Legionnaire's Disease: What Happens In Vegas…

Legionnaire's Disease: What Happens In Vegas…

Six cases of Legionnaire's disease have been reported from the Aria Resort & Casino in Las Vegas, with more reports likely. Legionnaire's disease is a bit of a mystery to many people, and a curse to anyone charged with running a large facility.
Legionnaire's disease is named after its first known occurrence, when a bunch of Legionnaires suddenly contracted a mysterious pneumonia-like disease at once, back in 1976. In the end, 221 cases were reported, with 34 deaths. (Many Legionnaires are elderly, and are thus more susceptible to respiratory diseases.)
The outbreak was eventually traced back to an American Legion convention at the Bellevue Stratford Hotel in Philadelphia, where they had gathered to celebrate the Bicentennial. The outbreak happened while the nation was debating the possibility of a major swine flu outbreak (similar to our national conversation - slash - panic in 2009), and the CDC launched "an unprecedented investigation" to track down the source and identity of the contagion.
It took seven months, but they finally narrowed it down to one particular bug - named the Legionella bacteria - which had begun breeding in one particular cooling tower of the hotel's HVAC system. The HVAC system is a perfect place for germs to breed, because the air conditioning system pushes them through the entire system. And the damp, warm conditions that can be found in poorly maintained HVAC systems are perfect for breeding Legionella.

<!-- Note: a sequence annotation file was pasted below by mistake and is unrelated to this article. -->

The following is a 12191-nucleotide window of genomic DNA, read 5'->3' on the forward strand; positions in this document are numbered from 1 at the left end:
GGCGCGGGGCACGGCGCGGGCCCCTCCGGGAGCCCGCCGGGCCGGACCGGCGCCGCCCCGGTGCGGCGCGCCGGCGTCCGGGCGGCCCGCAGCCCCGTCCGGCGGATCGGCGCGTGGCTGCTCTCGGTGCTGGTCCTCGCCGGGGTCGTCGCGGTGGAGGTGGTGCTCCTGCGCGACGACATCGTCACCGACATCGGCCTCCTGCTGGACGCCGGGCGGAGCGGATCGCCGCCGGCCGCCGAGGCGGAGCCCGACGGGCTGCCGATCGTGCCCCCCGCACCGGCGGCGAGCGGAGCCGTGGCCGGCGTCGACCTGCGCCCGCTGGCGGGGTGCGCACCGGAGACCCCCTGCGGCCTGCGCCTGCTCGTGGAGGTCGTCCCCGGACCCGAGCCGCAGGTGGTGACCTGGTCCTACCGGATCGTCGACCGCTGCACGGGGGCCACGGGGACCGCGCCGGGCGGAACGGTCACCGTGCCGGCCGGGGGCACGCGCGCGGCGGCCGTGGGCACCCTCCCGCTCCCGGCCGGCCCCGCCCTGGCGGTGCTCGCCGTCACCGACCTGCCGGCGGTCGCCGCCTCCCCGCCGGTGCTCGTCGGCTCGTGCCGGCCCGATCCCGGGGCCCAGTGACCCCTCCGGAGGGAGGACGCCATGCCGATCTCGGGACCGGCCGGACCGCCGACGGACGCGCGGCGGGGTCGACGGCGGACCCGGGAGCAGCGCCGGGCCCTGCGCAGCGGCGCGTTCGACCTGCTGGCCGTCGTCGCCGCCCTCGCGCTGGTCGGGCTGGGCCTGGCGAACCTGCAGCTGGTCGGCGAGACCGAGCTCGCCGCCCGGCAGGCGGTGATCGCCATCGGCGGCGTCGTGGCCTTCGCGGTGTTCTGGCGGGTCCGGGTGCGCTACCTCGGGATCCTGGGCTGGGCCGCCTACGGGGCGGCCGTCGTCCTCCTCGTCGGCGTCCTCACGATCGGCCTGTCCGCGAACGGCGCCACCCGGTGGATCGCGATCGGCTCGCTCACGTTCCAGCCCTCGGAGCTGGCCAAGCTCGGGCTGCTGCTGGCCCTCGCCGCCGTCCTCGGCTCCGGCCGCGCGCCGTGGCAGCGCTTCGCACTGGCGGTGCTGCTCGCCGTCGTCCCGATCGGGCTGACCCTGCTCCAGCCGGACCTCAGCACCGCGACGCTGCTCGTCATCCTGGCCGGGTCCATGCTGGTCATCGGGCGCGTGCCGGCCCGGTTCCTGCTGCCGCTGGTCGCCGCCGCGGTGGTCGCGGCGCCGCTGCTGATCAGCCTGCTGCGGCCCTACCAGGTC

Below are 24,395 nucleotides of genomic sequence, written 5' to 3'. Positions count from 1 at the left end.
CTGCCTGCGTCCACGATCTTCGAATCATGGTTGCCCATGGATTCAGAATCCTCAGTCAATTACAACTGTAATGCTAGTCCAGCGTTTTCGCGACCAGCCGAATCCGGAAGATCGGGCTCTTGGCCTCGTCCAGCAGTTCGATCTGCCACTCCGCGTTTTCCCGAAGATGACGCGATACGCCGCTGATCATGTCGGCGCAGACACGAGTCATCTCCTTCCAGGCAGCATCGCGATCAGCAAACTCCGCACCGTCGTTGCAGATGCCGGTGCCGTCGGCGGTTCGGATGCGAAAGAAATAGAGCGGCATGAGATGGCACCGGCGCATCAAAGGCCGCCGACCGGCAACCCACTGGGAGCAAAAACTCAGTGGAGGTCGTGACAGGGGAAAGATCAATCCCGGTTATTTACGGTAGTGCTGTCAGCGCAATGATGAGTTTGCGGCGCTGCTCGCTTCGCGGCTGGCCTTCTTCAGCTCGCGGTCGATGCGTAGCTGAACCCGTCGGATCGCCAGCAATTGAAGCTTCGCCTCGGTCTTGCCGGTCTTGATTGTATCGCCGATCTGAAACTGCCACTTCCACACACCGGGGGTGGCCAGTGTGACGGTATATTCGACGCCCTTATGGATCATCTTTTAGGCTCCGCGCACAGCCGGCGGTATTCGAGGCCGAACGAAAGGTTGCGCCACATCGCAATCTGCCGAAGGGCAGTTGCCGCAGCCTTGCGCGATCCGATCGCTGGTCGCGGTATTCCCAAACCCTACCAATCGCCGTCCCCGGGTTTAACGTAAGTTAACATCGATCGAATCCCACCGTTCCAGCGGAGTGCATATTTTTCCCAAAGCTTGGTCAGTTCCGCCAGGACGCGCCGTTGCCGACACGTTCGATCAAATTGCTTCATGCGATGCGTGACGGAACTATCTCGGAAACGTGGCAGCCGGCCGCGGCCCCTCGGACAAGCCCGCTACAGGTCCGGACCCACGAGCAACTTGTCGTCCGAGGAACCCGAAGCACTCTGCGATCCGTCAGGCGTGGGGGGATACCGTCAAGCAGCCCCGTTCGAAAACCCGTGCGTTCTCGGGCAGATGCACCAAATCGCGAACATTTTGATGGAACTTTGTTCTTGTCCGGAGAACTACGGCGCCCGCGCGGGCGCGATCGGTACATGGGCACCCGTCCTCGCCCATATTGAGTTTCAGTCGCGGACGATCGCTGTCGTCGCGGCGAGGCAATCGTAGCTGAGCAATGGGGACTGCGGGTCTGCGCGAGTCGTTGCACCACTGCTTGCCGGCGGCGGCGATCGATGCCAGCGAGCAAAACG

Legionnaire's disease is frequently an industrial beast. It has caused outbreaks from cooling towers in several locations (the humidity and condensation, combined with warm air being brought in, is perfect for Legionella). But it can occur at home, too. A 2010 study by a UK health agency found that up to 20% of cases may occur because drivers have opted to use plain water in their cars' windshield washing fluid reservoirs. (Window cleaner kills the Legionella bacteria.) The water is sprayed on the windshield, and droplets are sucked into your car's air vents, and from there into your lungs.
Indoor fountains, hot tubs (123 people contracted Legionnaire's disease from a hot tub at the Playboy Mansion during a 2011 fundraiser), and humidifiers can also harbor Legionella in the home. Any source of water that isn't regularly changed should always have antibacterial agents added (or the water changed!) in order to prevent Legionella infection.
Legionnaire's disease can be fatal for between 5%-30% of the people who contract it. The symptoms include fever, cough, chills, aches, and other pneumonia-like symptoms. The lesson being, when in doubt, see a doctor!